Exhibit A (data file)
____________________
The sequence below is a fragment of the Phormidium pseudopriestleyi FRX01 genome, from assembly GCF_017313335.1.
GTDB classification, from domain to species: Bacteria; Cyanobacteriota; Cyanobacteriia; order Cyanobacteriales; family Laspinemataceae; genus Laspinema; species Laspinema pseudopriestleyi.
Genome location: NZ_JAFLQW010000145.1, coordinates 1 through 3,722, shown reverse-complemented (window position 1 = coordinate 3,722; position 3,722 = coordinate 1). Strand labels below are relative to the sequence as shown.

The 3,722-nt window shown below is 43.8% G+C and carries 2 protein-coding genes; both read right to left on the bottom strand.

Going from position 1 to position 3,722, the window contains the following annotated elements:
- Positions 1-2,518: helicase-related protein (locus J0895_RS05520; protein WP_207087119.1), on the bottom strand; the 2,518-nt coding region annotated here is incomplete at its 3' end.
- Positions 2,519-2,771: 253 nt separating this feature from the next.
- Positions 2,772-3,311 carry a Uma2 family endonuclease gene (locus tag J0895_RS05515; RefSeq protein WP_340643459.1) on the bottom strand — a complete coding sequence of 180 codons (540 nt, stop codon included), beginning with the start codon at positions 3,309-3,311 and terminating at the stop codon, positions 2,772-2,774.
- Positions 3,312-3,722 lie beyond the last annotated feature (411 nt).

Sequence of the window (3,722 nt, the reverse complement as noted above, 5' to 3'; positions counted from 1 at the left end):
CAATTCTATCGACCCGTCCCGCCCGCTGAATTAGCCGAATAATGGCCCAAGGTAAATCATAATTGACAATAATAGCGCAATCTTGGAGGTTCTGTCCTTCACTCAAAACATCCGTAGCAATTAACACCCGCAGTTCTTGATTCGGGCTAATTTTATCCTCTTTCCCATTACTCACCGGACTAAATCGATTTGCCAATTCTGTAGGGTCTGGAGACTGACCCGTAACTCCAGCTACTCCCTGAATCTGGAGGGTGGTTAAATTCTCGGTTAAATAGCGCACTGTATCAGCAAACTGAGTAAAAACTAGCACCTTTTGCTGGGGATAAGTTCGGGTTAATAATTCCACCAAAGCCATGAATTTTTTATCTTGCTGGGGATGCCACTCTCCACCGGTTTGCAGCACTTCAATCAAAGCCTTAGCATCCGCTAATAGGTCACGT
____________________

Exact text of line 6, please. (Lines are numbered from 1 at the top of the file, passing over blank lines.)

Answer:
- Positions 1-2,518: helicase-related protein (locus J0895_RS05520; protein WP_207087119.1), on the bottom strand; the 2,518-nt coding region annotated here is incomplete at its 3' end.